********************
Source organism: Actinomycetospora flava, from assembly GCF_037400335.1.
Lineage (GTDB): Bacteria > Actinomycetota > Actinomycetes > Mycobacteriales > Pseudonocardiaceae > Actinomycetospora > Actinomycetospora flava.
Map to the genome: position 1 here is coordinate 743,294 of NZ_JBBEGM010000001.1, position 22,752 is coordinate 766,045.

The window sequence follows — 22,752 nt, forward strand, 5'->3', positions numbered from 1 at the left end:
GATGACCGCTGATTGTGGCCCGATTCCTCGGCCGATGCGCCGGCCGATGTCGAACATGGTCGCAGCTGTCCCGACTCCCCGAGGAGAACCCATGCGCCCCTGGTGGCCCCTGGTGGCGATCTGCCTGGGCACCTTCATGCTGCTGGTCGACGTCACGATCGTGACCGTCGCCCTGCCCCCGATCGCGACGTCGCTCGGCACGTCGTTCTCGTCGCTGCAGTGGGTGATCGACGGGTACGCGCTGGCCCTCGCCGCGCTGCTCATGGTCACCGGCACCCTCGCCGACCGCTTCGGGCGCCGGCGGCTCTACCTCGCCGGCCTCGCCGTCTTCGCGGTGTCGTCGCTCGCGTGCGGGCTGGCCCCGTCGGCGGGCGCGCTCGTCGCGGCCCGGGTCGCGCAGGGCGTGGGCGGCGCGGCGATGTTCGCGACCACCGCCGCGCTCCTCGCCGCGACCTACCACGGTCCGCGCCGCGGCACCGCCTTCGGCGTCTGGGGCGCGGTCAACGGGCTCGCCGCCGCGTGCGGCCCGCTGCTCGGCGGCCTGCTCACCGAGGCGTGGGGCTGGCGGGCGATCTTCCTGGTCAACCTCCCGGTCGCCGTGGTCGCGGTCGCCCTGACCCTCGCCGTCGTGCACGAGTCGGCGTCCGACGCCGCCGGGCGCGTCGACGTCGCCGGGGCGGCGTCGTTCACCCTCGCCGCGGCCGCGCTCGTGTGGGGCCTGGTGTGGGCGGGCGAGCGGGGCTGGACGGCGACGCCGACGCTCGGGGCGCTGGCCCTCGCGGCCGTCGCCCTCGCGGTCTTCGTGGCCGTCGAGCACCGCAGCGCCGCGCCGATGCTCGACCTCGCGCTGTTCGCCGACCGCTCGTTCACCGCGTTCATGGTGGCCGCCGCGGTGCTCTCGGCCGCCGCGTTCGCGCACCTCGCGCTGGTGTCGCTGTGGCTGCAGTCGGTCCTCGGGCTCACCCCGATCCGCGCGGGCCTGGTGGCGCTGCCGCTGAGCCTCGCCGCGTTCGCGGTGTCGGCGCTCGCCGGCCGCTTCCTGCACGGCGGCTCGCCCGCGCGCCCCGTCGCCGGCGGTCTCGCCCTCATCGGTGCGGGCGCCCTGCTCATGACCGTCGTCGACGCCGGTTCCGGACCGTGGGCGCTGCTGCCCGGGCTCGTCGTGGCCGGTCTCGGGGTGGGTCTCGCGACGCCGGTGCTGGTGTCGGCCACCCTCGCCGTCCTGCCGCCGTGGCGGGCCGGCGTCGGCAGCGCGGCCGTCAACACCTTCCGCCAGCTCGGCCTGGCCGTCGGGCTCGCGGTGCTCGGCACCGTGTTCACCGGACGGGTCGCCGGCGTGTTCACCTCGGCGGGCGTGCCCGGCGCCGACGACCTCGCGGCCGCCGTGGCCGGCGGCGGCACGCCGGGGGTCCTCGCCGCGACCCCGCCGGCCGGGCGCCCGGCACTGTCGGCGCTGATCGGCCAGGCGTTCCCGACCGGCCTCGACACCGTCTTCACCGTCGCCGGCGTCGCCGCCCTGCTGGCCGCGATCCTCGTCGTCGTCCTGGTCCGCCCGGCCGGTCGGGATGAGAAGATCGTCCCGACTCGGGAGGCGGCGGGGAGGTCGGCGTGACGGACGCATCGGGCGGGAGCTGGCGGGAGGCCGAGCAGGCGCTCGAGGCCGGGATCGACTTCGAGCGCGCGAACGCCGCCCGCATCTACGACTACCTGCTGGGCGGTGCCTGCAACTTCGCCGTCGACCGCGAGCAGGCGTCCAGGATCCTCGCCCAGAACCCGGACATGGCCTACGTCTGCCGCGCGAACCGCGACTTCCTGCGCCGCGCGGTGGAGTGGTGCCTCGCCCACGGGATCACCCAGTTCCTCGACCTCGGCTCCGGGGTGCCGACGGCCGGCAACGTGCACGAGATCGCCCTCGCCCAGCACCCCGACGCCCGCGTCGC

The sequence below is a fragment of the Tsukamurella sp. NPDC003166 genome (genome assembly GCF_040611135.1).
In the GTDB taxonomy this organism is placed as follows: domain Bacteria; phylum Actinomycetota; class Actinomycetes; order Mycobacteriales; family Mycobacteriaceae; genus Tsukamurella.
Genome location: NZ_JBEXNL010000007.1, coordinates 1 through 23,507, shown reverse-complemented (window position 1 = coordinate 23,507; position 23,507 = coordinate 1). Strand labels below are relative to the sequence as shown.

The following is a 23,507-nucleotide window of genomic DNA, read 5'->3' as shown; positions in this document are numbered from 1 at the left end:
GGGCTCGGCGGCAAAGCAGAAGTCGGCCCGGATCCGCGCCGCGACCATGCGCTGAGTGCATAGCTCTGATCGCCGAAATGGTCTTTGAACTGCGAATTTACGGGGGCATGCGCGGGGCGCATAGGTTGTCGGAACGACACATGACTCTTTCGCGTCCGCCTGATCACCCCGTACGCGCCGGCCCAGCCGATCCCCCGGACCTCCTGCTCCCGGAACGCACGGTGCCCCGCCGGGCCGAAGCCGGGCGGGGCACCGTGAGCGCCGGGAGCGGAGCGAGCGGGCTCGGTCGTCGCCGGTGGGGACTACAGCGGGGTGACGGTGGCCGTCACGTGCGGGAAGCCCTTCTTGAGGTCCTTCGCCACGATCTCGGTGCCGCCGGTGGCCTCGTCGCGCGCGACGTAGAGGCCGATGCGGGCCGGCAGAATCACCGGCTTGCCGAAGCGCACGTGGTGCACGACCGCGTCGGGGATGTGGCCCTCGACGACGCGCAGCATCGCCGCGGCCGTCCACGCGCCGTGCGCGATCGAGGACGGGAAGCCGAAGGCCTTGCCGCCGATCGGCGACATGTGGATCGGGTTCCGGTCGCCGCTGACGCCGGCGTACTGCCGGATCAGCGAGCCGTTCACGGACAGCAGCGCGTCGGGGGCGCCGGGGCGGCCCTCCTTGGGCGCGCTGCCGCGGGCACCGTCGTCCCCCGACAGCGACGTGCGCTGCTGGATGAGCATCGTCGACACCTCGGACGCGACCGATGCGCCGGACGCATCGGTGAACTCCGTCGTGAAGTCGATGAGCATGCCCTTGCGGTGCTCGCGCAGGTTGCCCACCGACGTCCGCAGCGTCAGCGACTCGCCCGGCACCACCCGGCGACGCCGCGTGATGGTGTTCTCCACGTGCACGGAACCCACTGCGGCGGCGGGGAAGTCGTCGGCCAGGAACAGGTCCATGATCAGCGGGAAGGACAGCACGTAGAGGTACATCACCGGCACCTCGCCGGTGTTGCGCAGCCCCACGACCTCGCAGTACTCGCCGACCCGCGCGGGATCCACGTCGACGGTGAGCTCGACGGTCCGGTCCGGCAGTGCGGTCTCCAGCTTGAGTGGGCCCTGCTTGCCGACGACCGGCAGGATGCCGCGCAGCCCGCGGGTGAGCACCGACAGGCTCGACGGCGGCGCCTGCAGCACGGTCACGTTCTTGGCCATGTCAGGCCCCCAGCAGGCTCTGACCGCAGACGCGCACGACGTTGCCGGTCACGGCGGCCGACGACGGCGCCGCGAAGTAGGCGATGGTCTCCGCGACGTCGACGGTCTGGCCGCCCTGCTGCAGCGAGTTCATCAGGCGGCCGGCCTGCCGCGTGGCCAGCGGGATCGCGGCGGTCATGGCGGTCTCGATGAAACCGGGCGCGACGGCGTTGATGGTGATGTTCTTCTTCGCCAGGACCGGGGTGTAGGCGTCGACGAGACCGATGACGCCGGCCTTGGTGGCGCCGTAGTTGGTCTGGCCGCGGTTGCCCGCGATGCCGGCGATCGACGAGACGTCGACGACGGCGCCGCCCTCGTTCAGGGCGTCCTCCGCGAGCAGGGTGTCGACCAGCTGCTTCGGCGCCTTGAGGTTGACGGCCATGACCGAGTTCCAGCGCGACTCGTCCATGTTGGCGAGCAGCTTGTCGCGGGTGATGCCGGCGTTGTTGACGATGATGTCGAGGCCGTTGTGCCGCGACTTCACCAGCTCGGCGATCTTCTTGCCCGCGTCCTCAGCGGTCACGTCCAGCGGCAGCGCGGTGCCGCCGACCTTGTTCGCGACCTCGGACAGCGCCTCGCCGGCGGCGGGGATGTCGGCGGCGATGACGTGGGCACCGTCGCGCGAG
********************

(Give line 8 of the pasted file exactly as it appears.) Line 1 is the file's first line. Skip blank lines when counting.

Genome location: NZ_JBEXNL010000007.1, coordinates 1 through 23,507, shown reverse-complemented (window position 1 = coordinate 23,507; position 23,507 = coordinate 1). Strand labels below are relative to the sequence as shown.